I swam some half dozen strokes from the ship when a big wave overtook me, and as I was drawn under I saw many bodies and wreckage floating past; I momentarily surfaced and managed to take a few deep breaths before being again drawn under. I was then on the port side of the ship, but on surfacing again I found myself off the starboard bow. I therefore must have passed completely under the ship.

The reaction of Paladin and Petard to the sighting of the periscope by Lieutenant de Pass was immediate. Both destroyers turned outwards under full helm and raced back to the rear of the convoy, where it was thought the attacker might be. Asdic contact was established, and with Petard directing, Paladin dropped two patterns of depth charges. There was no visible reaction, Fukumura having already moved out of range. Now the hunt had to begin in earnest.

At this point, as Senior Officer Escort, Captain Josselyn in HMS Hawkins intervened. Having in mind the possibility of more than one enemy submarine being involved, he called for one destroyer to return to the convoy, leaving the other to deal with the attacker. Petard being the senior ship, Commander Egan ordered Paladin to rejoin, after first picking up survivors sighted in the water. Among those survivors was Petty Officer Crabb, who later wrote:

The convoy had dispersed by this time and it seemed we were left to our own devices; some 200 yards away were two lifeboats from the ship, one upside down, survivors were all making for them so I decided to do the same.

I am almost certain the submarine passed under me, as there was quite a turbulence of water and a wake left behind. This was the scene when the destroyers Petard and Paladin arrived at high speed, the submarine must have been picked up on their Asdics, because they started depth charging some 300 yards away. I distinctly remember one charge from the thrower exploding just above the surface of the sea. It was a very strange experience to feel shock waves coming through the water and the almighty thump in the stomach. Luckily, I was still hanging on to the smoke float, which took most of the concussion.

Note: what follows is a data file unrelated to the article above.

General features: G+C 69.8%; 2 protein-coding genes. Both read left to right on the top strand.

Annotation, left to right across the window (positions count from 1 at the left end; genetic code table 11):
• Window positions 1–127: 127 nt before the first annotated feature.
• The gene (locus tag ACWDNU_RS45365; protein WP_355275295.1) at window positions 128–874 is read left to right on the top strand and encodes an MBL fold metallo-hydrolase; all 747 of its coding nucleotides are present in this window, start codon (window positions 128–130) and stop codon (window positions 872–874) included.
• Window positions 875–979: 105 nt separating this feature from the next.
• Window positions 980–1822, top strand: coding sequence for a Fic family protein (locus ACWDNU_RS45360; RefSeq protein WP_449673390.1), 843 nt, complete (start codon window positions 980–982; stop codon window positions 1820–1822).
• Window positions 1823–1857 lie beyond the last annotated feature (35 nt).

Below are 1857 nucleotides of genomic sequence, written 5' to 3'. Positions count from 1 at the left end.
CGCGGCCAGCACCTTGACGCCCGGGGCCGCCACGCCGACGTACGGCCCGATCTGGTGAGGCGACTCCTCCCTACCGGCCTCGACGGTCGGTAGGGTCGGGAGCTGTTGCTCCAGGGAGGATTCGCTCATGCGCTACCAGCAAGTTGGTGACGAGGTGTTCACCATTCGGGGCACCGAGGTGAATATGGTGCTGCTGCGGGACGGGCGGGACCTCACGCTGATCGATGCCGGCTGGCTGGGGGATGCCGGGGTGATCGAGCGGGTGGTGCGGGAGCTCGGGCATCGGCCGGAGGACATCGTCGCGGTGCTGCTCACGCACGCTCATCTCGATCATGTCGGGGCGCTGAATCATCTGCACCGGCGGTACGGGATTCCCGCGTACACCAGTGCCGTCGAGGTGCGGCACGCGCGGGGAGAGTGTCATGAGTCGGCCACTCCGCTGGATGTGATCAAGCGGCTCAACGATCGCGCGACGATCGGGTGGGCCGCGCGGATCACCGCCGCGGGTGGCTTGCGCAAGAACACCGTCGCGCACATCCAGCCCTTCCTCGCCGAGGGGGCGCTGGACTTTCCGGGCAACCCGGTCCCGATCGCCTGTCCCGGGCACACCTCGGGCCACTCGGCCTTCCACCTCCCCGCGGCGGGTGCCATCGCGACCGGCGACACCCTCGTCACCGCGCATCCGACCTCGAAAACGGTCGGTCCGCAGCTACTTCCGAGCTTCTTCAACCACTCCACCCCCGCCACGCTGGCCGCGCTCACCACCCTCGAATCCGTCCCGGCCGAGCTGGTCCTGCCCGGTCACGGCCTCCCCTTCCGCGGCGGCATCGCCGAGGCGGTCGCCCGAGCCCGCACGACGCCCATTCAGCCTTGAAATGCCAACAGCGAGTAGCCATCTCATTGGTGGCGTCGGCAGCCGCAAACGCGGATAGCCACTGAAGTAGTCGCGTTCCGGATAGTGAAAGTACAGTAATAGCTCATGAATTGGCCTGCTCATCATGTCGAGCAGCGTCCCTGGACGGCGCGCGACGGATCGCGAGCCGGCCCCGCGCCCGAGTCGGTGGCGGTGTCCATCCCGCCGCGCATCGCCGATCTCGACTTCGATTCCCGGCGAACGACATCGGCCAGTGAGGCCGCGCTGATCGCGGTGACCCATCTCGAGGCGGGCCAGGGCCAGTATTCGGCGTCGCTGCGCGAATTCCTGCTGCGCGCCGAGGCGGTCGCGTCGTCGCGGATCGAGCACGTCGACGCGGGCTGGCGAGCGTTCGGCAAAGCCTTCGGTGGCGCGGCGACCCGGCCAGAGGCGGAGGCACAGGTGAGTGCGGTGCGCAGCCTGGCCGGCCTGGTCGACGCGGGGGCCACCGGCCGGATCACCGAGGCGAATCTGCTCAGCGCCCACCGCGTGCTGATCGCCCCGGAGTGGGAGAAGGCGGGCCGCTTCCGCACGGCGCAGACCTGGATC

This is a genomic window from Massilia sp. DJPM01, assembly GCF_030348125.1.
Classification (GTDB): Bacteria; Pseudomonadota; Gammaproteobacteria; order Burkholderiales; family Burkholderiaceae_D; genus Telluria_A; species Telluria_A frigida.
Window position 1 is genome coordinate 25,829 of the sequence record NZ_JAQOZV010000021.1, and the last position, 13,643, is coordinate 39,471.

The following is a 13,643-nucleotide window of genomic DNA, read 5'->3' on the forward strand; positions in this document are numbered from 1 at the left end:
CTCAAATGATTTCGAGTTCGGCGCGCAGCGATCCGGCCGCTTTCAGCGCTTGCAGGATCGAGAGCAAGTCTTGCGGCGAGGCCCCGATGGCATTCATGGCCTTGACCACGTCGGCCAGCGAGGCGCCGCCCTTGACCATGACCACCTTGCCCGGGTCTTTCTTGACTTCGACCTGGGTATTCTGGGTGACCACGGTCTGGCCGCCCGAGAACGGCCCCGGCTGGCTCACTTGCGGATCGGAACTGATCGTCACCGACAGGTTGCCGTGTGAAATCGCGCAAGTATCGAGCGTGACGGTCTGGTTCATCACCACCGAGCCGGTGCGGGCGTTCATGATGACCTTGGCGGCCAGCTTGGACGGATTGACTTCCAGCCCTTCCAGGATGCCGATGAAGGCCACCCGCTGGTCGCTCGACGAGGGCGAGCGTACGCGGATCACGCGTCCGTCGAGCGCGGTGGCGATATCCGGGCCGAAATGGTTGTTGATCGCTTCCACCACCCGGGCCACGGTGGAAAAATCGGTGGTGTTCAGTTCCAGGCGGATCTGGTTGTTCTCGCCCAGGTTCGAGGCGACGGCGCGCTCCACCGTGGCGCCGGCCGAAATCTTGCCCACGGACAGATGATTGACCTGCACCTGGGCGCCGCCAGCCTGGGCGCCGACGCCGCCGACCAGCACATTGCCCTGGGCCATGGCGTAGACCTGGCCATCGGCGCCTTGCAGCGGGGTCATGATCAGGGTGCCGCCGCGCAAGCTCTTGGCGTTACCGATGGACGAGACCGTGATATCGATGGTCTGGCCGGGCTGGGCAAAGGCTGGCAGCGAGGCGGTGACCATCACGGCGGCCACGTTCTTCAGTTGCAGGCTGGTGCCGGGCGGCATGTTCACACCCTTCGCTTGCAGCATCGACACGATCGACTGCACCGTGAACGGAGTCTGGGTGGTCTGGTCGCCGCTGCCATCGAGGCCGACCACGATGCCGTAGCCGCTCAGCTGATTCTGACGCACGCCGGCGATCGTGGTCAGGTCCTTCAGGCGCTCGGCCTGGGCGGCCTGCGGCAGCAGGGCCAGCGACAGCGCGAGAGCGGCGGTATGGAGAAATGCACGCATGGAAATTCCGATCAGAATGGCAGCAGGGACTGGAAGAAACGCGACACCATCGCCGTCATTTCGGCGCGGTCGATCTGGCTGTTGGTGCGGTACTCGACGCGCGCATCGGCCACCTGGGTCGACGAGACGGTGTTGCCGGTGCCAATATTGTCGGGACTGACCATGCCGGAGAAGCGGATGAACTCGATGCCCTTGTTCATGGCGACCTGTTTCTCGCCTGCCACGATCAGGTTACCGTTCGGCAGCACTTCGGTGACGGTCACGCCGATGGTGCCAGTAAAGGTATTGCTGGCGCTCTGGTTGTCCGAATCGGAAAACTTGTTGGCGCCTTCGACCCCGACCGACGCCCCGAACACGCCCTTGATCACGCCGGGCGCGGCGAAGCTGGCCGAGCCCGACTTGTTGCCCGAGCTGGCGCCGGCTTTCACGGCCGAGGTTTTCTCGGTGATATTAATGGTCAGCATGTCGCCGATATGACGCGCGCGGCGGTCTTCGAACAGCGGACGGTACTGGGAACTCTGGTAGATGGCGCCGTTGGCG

Paladin had dropped off a motor boat and sea boat to pick up survivors. I eventually made it to the troopship’s lifeboat and got aboard, we managed to row towards Paladin, which was slowly circling us, while Petard was still depth charging further away. We got alongside Paladin and hastily scrambled aboard, among us three nursing sisters, two Wrens and one South African WTS; this was all that was left of their contingents. I remember a seaman throwing me a pair of sandals, as I was barefoot, because the steel decks of the destroyer were very hot.

HMS Paladin was in the act of sending away her boats to pick up survivors when I-27 appeared to give away her position. Commander Egan, on the bridge of Petard, saw a sudden eruption in the water about 1,000yds to the east which had the appearance of a submarine blowing its tanks. Egan carried out an Asdic sweep in the area but could get no contact. He then concluded that the disturbance must have been caused by a sudden rush of air escaping from the submerged wreck of the Khedive Ismail and decided to join Paladin in the more urgent business of rescuing people from the water. It soon became obvious that there were not many of them. To quote Commander Egan, ‘Survivors were regrettably few and concentrated in a small area, with barely half a dozen up-turned boats and a few rafts.’